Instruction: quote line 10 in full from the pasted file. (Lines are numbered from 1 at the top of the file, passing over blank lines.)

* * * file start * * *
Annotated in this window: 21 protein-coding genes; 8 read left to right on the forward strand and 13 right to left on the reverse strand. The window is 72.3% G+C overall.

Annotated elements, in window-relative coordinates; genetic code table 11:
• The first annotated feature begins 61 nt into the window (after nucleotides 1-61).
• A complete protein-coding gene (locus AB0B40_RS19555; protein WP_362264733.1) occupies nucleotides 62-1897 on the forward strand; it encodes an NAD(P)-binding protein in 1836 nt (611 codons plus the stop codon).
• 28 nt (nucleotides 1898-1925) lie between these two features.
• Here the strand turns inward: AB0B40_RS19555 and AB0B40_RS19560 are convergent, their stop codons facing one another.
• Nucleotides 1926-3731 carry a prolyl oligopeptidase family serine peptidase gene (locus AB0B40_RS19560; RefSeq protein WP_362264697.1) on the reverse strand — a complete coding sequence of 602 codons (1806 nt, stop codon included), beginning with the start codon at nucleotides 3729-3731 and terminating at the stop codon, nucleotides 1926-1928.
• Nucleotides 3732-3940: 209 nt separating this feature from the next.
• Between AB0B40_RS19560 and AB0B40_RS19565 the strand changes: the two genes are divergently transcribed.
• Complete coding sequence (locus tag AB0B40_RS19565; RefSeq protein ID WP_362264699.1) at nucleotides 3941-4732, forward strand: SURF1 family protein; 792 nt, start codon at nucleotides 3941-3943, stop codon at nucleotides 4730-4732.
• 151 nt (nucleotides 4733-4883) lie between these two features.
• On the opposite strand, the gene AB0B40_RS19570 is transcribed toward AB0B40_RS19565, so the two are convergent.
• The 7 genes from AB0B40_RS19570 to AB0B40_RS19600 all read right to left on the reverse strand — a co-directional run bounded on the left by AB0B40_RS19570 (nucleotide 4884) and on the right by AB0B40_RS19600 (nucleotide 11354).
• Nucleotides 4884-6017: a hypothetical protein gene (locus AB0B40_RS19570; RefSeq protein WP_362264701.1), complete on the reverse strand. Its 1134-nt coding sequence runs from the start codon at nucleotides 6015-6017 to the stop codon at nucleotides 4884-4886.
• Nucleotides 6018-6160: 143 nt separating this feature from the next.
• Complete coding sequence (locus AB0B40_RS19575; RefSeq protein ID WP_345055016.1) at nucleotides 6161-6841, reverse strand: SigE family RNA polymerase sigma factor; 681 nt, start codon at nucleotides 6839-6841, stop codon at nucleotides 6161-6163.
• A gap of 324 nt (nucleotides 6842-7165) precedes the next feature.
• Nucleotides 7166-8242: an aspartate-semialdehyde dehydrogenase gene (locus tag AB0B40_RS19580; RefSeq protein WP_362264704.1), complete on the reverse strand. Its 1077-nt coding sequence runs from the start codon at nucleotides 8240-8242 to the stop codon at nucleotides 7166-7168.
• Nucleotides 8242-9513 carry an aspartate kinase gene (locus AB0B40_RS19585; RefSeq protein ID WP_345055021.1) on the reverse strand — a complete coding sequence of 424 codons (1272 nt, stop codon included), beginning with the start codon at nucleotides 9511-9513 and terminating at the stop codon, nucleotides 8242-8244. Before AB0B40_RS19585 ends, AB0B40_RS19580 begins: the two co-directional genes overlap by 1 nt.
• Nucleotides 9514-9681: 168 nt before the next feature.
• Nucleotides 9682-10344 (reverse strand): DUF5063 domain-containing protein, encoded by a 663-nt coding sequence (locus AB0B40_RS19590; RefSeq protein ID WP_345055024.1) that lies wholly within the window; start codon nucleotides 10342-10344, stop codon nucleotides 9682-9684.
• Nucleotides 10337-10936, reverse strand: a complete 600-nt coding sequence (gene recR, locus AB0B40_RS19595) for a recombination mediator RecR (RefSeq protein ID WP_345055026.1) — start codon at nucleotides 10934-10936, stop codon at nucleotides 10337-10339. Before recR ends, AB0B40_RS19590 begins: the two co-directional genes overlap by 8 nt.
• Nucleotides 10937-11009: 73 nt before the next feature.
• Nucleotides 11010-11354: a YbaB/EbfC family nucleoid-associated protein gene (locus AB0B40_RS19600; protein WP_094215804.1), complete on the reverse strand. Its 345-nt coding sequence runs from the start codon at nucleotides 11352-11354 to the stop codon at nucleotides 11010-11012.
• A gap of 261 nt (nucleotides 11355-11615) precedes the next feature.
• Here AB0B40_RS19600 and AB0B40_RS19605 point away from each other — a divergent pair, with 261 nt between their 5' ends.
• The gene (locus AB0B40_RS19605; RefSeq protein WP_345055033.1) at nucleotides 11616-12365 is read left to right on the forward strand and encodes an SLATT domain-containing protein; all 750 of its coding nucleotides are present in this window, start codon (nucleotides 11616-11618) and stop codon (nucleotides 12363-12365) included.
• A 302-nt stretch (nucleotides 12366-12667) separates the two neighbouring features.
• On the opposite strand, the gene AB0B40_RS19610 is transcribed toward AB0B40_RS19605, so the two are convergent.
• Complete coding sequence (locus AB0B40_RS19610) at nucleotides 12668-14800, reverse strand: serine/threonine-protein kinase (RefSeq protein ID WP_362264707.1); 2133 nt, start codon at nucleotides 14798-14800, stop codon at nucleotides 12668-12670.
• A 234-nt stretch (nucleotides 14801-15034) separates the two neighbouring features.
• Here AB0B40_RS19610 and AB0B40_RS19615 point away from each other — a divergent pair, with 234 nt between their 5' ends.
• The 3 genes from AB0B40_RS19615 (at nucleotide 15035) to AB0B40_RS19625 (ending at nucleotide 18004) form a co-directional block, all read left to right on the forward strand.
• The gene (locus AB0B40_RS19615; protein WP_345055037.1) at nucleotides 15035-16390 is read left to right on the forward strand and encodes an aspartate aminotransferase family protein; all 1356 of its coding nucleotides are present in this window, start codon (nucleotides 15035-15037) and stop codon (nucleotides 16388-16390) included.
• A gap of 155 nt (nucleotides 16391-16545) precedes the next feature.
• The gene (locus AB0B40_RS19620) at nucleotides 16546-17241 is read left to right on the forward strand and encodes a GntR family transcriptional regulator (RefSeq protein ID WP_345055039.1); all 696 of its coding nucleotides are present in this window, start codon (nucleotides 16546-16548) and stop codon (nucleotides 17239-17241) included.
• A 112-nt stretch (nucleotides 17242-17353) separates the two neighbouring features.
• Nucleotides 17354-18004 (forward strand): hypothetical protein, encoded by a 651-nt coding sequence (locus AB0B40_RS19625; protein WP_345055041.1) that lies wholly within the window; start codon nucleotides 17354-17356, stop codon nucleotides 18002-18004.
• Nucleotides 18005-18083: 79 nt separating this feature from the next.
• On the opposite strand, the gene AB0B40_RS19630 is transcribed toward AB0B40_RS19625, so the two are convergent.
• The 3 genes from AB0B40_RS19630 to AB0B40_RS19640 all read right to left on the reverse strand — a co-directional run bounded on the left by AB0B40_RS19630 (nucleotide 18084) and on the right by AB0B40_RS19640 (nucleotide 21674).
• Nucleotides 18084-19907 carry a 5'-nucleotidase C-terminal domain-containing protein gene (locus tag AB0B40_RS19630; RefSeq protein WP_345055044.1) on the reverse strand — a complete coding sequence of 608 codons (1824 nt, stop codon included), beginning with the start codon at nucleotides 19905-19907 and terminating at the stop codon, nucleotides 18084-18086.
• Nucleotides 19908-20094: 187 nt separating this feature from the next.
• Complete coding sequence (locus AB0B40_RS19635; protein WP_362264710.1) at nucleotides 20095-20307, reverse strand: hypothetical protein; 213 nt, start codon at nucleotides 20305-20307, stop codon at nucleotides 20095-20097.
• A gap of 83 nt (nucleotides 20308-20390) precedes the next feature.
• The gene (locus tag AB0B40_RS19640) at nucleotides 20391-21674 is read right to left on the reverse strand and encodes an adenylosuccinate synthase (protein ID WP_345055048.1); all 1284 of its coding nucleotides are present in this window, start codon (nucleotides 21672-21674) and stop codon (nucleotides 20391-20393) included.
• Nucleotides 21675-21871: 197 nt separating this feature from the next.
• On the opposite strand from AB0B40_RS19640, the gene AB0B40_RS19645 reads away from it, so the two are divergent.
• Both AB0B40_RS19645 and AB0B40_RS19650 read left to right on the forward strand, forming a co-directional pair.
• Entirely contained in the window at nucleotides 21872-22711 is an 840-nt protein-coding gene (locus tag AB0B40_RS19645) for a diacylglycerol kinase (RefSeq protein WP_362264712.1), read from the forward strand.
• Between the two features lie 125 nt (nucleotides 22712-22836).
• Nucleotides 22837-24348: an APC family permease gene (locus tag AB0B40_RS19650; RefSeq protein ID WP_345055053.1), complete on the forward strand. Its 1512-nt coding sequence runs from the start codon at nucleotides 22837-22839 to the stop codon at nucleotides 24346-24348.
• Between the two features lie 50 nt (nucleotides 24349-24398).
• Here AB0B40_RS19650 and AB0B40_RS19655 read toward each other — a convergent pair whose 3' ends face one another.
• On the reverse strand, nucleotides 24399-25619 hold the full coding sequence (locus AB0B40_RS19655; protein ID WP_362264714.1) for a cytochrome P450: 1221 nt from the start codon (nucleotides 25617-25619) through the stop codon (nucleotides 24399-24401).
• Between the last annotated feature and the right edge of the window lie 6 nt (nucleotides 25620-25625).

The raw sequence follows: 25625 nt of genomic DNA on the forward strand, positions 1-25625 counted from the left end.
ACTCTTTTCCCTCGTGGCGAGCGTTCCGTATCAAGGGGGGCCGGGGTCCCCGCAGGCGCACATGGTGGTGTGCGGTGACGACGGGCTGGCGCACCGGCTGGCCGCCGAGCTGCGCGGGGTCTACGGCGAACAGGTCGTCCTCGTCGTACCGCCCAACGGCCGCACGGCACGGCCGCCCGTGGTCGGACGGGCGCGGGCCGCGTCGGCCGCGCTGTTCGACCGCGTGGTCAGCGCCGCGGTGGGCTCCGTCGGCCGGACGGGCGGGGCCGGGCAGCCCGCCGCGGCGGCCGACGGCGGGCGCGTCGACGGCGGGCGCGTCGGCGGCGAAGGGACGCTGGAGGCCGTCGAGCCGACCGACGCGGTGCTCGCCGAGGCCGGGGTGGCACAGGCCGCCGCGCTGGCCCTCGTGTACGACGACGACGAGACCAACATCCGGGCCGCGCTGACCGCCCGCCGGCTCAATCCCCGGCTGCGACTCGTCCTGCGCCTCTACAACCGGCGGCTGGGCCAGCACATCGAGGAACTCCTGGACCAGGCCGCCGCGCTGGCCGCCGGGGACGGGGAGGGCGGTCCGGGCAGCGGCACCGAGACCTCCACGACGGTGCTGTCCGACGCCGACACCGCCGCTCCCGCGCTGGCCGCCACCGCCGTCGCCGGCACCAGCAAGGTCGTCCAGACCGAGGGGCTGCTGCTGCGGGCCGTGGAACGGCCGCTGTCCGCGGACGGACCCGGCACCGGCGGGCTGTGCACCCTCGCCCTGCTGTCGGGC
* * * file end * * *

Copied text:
• Complete coding sequence (locus tag AB0B40_RS19565; RefSeq protein ID WP_362264699.1) at nucleotides 3941-4732, forward strand: SURF1 family protein; 792 nt, start codon at nucleotides 3941-3943, stop codon at nucleotides 4730-4732.